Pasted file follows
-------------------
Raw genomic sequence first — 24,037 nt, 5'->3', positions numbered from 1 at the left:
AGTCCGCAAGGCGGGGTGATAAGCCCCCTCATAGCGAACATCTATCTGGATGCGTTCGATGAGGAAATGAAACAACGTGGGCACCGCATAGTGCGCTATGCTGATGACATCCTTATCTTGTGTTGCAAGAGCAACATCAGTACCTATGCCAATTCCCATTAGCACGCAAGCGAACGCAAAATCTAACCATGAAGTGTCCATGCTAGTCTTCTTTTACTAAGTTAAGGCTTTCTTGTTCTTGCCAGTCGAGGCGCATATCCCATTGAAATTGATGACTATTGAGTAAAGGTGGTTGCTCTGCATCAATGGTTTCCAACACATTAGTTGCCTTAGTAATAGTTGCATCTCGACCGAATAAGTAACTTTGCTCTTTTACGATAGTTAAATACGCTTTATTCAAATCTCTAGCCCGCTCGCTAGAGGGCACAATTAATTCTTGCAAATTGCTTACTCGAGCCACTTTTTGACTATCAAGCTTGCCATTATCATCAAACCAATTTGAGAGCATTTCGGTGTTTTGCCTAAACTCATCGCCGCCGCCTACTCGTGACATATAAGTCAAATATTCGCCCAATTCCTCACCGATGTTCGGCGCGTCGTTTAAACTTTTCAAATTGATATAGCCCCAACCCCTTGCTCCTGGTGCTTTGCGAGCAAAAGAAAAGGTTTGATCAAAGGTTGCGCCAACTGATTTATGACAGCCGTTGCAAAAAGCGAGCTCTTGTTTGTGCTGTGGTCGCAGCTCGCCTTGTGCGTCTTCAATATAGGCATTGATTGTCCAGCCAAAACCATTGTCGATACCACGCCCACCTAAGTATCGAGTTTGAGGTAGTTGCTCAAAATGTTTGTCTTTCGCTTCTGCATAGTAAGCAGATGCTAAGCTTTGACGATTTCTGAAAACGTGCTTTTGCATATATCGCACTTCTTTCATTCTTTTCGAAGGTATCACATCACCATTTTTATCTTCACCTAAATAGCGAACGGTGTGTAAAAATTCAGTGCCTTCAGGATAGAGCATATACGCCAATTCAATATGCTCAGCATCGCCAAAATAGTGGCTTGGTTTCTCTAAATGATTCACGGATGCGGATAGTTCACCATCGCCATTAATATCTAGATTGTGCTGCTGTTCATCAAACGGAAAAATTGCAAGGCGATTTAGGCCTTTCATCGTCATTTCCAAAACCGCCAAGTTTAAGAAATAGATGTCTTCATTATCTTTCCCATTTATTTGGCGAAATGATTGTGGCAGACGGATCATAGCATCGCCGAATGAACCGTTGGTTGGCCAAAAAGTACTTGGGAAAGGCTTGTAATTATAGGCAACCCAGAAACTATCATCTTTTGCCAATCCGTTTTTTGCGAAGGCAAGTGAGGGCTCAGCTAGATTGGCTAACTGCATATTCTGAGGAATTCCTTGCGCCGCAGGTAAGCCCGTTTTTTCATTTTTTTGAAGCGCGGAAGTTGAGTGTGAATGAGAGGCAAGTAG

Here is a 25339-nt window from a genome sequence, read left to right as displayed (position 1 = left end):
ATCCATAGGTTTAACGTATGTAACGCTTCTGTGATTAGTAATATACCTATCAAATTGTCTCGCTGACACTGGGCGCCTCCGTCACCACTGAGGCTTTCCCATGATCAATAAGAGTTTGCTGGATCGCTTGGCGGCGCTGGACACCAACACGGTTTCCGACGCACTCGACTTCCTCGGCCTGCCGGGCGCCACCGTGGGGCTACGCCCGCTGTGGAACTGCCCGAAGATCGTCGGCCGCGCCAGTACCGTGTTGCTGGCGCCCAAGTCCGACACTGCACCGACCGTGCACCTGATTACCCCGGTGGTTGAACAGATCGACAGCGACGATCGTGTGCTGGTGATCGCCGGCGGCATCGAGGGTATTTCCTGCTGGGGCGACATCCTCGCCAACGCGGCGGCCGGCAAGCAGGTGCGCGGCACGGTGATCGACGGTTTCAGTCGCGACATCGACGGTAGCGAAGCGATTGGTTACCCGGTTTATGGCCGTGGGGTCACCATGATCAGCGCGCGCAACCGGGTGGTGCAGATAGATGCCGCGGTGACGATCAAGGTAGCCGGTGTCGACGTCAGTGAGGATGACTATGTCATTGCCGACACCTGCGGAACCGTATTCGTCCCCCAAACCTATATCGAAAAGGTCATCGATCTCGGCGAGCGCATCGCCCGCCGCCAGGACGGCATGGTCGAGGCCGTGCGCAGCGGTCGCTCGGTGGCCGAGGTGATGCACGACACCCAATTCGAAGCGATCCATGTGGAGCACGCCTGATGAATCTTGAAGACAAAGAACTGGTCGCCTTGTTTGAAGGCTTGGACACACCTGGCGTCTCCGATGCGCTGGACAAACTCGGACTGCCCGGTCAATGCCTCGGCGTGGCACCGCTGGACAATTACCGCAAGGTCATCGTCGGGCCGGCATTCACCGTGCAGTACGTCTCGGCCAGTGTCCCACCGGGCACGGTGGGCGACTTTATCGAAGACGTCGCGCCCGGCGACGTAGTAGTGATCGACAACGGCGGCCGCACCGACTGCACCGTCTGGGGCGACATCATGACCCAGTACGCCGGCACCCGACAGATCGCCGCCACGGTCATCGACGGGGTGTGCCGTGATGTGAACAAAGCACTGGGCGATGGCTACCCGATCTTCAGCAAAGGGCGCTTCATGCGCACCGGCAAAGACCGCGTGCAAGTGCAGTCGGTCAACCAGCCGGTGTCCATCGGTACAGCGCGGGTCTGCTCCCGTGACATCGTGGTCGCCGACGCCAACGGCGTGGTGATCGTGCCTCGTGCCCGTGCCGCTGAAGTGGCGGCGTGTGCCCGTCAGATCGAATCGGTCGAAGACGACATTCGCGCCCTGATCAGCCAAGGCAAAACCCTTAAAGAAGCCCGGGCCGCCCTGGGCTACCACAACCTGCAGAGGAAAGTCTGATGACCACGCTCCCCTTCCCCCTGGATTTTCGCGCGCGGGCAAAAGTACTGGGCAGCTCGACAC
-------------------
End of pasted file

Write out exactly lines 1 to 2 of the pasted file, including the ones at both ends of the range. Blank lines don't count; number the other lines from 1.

Raw genomic sequence first — 24,037 nt, 5'->3', positions numbered from 1 at the left:
AGTCCGCAAGGCGGGGTGATAAGCCCCCTCATAGCGAACATCTATCTGGATGCGTTCGATGAGGAAATGAAACAACGTGGGCACCGCATAGTGCGCTATGCTGATGACATCCTTATCTTGTGTTGCAAGAGCAACATCAGTACCTATGCCAATTCCCATTAGCACGCAAGCGAACGCAAAATCTAACCATGAAGTGTCCATGCTAGTCTTCTTTTACTAAGTTAAGGCTTTCTTGTTCTTGCCAGTCGAGGCGCATATCCCATTGAAATTGATGACTATTGAGTAAAGGTGGTTGCTCTGCATCAATGGTTTCCAACACATTAGTTGCCTTAGTAATAGTTGCATCTCGACCGAATAAGTAACTTTGCTCTTTTACGATAGTTAAATACGCTTTATTCAAATCTCTAGCCCGCTCGCTAGAGGGCACAATTAATTCTTGCAAATTGCTTACTCGAGCCACTTTTTGACTATCAAGCTTGCCATTATCATCAAACCAATTTGAGAGCATTTCGGTGTTTTGCCTAAACTCATCGCCGCCGCCTACTCGTGACATATAAGTCAAATATTCGCCCAATTCCTCACCGATGTTCGGCGCGTCGTTTAAACTTTTCAAATTGATATAGCCCCAACCCCTTGCTCCTGGTGCTTTGCGAGCAAAAGAAAAGGTTTGATCAAAGGTTGCGCCAACTGATTTATGACAGCCGTTGCAAAAAGCGAGCTCTTGTTTGTGCTGTGGTCGCAGCTCGCCTTGTGCGTCTTCAATATAGGCATTGATTGTCCAGCCAAAACCATTGTCGATACCACGCCCACCTAAGTATCGAGTTTGAGGTAGTTGCTCAAAATGTTTGTCTTTCGCTTCTGCATAGTAAGCAGATGCTAAGCTTTGACGATTTCTGAAAACGTGCTTTTGCATATATCGCACTTCTTTCATTCTTTTCGAAGGTATCACATCACCATTTTTATCTTCACCTAAATAGCGAACGGTGTGTAAAAATTCAGTGCCTTCAGGATAGAGCATATACGCCAATTCAATATGCTCAGCATCGCCAAAATAGTGGCTTGGTTTCTCTAAATGATTCACGGATGCGGATAGTTCACCATCGCCATTAATATCTAGATTGTGCTGCTGTTCATCAAACGGAAAAATTGCAAGGCGATTTAGGCCTTTCATCGTCATTTCCAAAACCGCCAAGTTTAAGAAATAGATGTCTTCATTATCTTTCCCATTTATTTGGCGAAATGATTGTGGCAGACGGATCATAGCATCGCCGAATGAACCGTTGGTTGGCCAAAAAGTACTTGGGAAAGGCTTGTAATTATAGGCAACCCAGAAACTATCATCTTTTGCCAATCCGTTTTTTGCGAAGGCAAGTGAGGGCTCAGCTAGATTGGCTAACTGCATATTCTGAGGAATTCCTTGCGCCGCAGGTAAGCCCGTTTTTTCATTTTTTTGAAGCGCGGAAGTTGAGTGTGAATGAGAGGCAAGTAG